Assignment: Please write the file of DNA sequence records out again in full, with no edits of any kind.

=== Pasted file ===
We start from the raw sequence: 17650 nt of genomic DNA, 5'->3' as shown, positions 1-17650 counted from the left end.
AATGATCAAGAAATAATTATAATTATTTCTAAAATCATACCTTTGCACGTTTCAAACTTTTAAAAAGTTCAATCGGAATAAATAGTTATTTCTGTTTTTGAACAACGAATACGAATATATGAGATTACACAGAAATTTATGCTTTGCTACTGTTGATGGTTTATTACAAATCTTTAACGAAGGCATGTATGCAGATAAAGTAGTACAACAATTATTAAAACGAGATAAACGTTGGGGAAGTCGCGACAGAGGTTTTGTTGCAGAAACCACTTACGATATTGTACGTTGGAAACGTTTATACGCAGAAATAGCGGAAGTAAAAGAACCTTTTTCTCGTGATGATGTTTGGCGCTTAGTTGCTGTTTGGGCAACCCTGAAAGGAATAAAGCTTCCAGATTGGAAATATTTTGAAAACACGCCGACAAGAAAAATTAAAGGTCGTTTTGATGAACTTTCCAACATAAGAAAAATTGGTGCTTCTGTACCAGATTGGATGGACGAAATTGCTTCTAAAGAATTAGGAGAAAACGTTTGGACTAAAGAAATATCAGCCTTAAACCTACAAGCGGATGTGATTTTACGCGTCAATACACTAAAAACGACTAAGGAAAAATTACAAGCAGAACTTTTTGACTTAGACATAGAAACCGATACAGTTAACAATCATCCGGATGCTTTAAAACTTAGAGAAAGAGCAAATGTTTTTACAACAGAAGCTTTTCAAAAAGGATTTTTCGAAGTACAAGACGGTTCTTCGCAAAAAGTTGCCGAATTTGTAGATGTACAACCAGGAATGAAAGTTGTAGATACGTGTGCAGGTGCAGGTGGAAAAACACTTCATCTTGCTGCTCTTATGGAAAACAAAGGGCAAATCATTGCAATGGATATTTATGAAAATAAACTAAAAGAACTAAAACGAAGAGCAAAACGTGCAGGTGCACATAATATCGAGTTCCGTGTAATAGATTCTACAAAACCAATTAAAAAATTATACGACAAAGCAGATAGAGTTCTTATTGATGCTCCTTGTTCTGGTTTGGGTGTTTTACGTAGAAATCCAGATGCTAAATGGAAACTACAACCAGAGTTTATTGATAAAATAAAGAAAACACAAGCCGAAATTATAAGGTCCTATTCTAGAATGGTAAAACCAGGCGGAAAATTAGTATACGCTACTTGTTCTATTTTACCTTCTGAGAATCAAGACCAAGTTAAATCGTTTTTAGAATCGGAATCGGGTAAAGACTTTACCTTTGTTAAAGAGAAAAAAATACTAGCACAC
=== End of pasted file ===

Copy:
We start from the raw sequence: 17650 nt of genomic DNA, 5'->3' as shown, positions 1-17650 counted from the left end.
AATGATCAAGAAATAATTATAATTATTTCTAAAATCATACCTTTGCACGTTTCAAACTTTTAAAAAGTTCAATCGGAATAAATAGTTATTTCTGTTTTTGAACAACGAATACGAATATATGAGATTACACAGAAATTTATGCTTTGCTACTGTTGATGGTTTATTACAAATCTTTAACGAAGGCATGTATGCAGATAAAGTAGTACAACAATTATTAAAACGAGATAAACGTTGGGGAAGTCGCGACAGAGGTTTTGTTGCAGAAACCACTTACGATATTGTACGTTGGAAACGTTTATACGCAGAAATAGCGGAAGTAAAAGAACCTTTTTCTCGTGATGATGTTTGGCGCTTAGTTGCTGTTTGGGCAACCCTGAAAGGAATAAAGCTTCCAGATTGGAAATATTTTGAAAACACGCCGACAAGAAAAATTAAAGGTCGTTTTGATGAACTTTCCAACATAAGAAAAATTGGTGCTTCTGTACCAGATTGGATGGACGAAATTGCTTCTAAAGAATTAGGAGAAAACGTTTGGACTAAAGAAATATCAGCCTTAAACCTACAAGCGGATGTGATTTTACGCGTCAATACACTAAAAACGACTAAGGAAAAATTACAAGCAGAACTTTTTGACTTAGACATAGAAACCGATACAGTTAACAATCATCCGGATGCTTTAAAACTTAGAGAAAGAGCAAATGTTTTTACAACAGAAGCTTTTCAAAAAGGATTTTTCGAAGTACAAGACGGTTCTTCGCAAAAAGTTGCCGAATTTGTAGATGTACAACCAGGAATGAAAGTTGTAGATACGTGTGCAGGTGCAGGTGGAAAAACACTTCATCTTGCTGCTCTTATGGAAAACAAAGGGCAAATCATTGCAATGGATATTTATGAAAATAAACTAAAAGAACTAAAACGAAGAGCAAAACGTGCAGGTGCACATAATATCGAGTTCCGTGTAATAGATTCTACAAAACCAATTAAAAAATTATACGACAAAGCAGATAGAGTTCTTATTGATGCTCCTTGTTCTGGTTTGGGTGTTTTACGTAGAAATCCAGATGCTAAATGGAAACTACAACCAGAGTTTATTGATAAAATAAAGAAAACACAAGCCGAAATTATAAGGTCCTATTCTAGAATGGTAAAACCAGGCGGAAAATTAGTATACGCTACTTGTTCTATTTTACCTTCTGAGAATCAAGACCAAGTTAAATCGTTTTTAGAATCGGAATCGGGTAAAGACTTTACCTTTGTTAAAGAGAAAAAAATACTAGCACAC